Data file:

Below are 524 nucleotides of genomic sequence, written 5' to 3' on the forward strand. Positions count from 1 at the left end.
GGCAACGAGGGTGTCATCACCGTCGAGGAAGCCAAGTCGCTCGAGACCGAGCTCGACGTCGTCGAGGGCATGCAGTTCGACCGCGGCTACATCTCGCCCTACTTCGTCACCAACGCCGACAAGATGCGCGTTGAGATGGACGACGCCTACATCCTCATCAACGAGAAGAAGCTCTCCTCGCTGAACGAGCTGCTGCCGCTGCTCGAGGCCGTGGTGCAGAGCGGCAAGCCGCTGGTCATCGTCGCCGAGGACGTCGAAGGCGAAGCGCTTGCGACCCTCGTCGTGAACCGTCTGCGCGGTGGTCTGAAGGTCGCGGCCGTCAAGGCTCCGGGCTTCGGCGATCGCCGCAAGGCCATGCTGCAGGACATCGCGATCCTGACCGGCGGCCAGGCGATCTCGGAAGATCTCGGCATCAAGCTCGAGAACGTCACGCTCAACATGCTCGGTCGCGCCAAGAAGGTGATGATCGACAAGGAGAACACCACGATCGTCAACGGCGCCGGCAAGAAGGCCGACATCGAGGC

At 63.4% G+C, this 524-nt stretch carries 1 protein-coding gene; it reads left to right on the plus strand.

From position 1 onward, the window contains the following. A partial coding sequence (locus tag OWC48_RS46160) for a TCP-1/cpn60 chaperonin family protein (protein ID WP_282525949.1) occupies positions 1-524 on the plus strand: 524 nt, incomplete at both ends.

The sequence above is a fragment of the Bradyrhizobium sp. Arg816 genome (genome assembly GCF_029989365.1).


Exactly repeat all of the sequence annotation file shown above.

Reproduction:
Below are 524 nucleotides of genomic sequence, written 5' to 3' on the forward strand. Positions count from 1 at the left end.
GGCAACGAGGGTGTCATCACCGTCGAGGAAGCCAAGTCGCTCGAGACCGAGCTCGACGTCGTCGAGGGCATGCAGTTCGACCGCGGCTACATCTCGCCCTACTTCGTCACCAACGCCGACAAGATGCGCGTTGAGATGGACGACGCCTACATCCTCATCAACGAGAAGAAGCTCTCCTCGCTGAACGAGCTGCTGCCGCTGCTCGAGGCCGTGGTGCAGAGCGGCAAGCCGCTGGTCATCGTCGCCGAGGACGTCGAAGGCGAAGCGCTTGCGACCCTCGTCGTGAACCGTCTGCGCGGTGGTCTGAAGGTCGCGGCCGTCAAGGCTCCGGGCTTCGGCGATCGCCGCAAGGCCATGCTGCAGGACATCGCGATCCTGACCGGCGGCCAGGCGATCTCGGAAGATCTCGGCATCAAGCTCGAGAACGTCACGCTCAACATGCTCGGTCGCGCCAAGAAGGTGATGATCGACAAGGAGAACACCACGATCGTCAACGGCGCCGGCAAGAAGGCCGACATCGAGGC

At 63.4% G+C, this 524-nt stretch carries 1 protein-coding gene; it reads left to right on the plus strand.

From position 1 onward, the window contains the following. A partial coding sequence (locus tag OWC48_RS46160) for a TCP-1/cpn60 chaperonin family protein (protein ID WP_282525949.1) occupies positions 1-524 on the plus strand: 524 nt, incomplete at both ends.

The sequence above is a fragment of the Bradyrhizobium sp. Arg816 genome (genome assembly GCF_029989365.1).